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One-third of Romania's doctors work abroad — the highest percentage in the world. The doctors who have stayed behind now find themselves working in difficult conditions on the front lines of the coronavirus pandemic.
Romania has received additional ICU beds to address the COVID-19 pandemic, but it needs more doctors
"As an intensive care doctor, I'm prepared to save people's lives. What I wasn't prepared for was risking my own life to do it," says Dana Tomescu. The head of department No. 3 for Anesthesia and Intensive Care Medicine at the Fundeni Clinical Institute in Bucharest jumps right in before the DW reporter has finished asking the first question.
What's her experience of the pandemic? She feels "under threat," she says. For months now, she has been fighting around the clock to save the lives of the most seriously ill COVID patients. "The fears I had at the beginning, before I started dealing with COVID patients, have lessened, but they haven't gone away," she says.
The COVID death rate in Romania is high, including among medical personnel. In early December, the trade union Solidaritatea Sanitara reported an average of 6.8 deaths per 1,000 infections in the medical professions — a higher rate than among people of the same age doing other jobs.
Many of the doctors DW spoke with told of chaos, mismanagement, corruption and a lack of protective measures. "The majority of the masks we use are actually intended for use in construction. It's written on them explicitly: Not for medical use. They filter dust, smoke — but unfortunately they don't protect you from COVID," says Tomescu.
"People on the street are better protected than we are," says a doctor working in another Romanian hospital. Like most of the doctors DW spoke with about the pandemic, he wants to remain anonymous. Many cite the dictatorial style of hospital managers as their reason — they're afraid of repercussions from their superiors, who are often appointed through cronyism and according to political criteria.
The tragedy at the district hospital in Piatra Neamt, a small town in eastern Romania, showed that cronyism and bad management can have fatal consequences. Fifteen patients in an intensive care unit (ICU) died in a fire there in November, with the blaze blamed on an overloaded electrical system. Catalin Denciu, the brave doctor who tried to rescue them from the flames, sustained life-threatening burns and is being treated in a hospital in Belgium.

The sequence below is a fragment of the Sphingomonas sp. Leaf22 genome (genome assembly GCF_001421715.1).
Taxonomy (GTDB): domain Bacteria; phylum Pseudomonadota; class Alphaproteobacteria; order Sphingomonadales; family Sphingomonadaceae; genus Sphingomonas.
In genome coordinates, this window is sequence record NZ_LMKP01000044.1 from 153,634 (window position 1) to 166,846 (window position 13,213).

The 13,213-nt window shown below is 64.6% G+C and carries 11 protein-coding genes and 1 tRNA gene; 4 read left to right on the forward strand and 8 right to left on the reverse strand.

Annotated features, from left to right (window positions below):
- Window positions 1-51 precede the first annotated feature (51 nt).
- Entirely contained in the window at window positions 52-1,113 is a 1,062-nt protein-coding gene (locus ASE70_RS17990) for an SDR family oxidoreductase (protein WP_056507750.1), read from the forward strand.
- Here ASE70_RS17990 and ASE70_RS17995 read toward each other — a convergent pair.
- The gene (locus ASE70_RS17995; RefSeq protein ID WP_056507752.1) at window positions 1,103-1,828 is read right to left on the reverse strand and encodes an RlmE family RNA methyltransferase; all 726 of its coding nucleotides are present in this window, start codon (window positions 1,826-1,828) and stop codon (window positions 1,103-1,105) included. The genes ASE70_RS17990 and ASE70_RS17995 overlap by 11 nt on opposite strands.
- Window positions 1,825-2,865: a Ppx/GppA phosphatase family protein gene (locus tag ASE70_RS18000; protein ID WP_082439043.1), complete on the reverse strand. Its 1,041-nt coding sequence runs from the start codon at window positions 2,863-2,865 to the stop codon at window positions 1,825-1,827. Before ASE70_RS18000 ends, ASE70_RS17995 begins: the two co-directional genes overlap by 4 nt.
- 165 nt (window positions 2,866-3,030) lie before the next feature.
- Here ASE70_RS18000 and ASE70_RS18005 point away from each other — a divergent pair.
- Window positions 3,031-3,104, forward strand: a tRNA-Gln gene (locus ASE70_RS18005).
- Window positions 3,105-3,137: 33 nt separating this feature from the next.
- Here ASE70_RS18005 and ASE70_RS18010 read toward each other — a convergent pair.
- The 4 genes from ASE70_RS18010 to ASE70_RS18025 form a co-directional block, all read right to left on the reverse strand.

Even before the coronavirus pandemic, the Romanian health care system was chronically underfunded. It receives only between 5% and 6% of Romania's GDP — around half the EU average. The Fundeni Clinical Institute where Dana Tomescu works is one of the best in the country, and a particularly positive example.
With the help of donations, the clinic was able to create capacity to treat the increasingly high numbers of COVID-19 patients by setting up additional intensive care beds, along with the necessary technical equipment, in shipping containers on the hospital grounds. However, as Tomescu points out: "We don't have enough staff."
Another doctor working in Romania made the same point. "When it comes down to it, it's not beds that treat the patients!" she said. "You can set up 7,000 new ICU beds and still not solve the problem, because there aren't enough doctors, nurses or carers to look after these intensive care patients. The doctors have left the country," she says bitterly.
An OECD study from May 2020 shows that one-third of Romanian-trained doctors work abroad. This means that Romania has the highest emigration rate for doctors in the world, followed by Zimbabwe, Belize and the Dominican Republic. According to the German Medical Association, in 2019 the majority of foreign doctors working in Germany were from Romania.
As well as suffering bad working conditions and low wages in comparison to other European countries, Romanian doctors are also having to confront the absurd accusations of COVID deniers in the midst of the pandemic. People at demonstrations shout slogans like "Liar doctors!” and "Down with the doctors' dictatorship!”
"These are people who aren't interested in hearing arguments because they already know it all," says Tomescu. "I'd like to invite the COVID skeptics to pay us a visit so they can see how we work with COVID patients. They should experience what it's like when we lose a patient who dies of a disease we'd never even seen until a short time ago." Perhaps then, she says, these COVID deniers would finally understand "that all they have to do is make a few small gestures as part of their daily life in order not to make a mockery of our work and of the lives of others." Very simple things: like maintaining distance and following hygiene rules.
There are also COVID deniers in the AUR, a party on the far-right of the political spectrum that is about to enter the Romanian parliament for the first time after the December 6 election. Railing against doctors and pandemic restrictions has also become a kind of national sport in Romanian online forums and in the comment sections. The only time Romanians seem to have anything positive to say about their doctors is when they're flown abroad with serious injuries — like the young doctor from Piatra Neamt, who tried to rescue patients from a fire in the ICU.
Adaptation by Dana Alexandra Scherle from two DW Romanian articles by Cristian Stefanescu.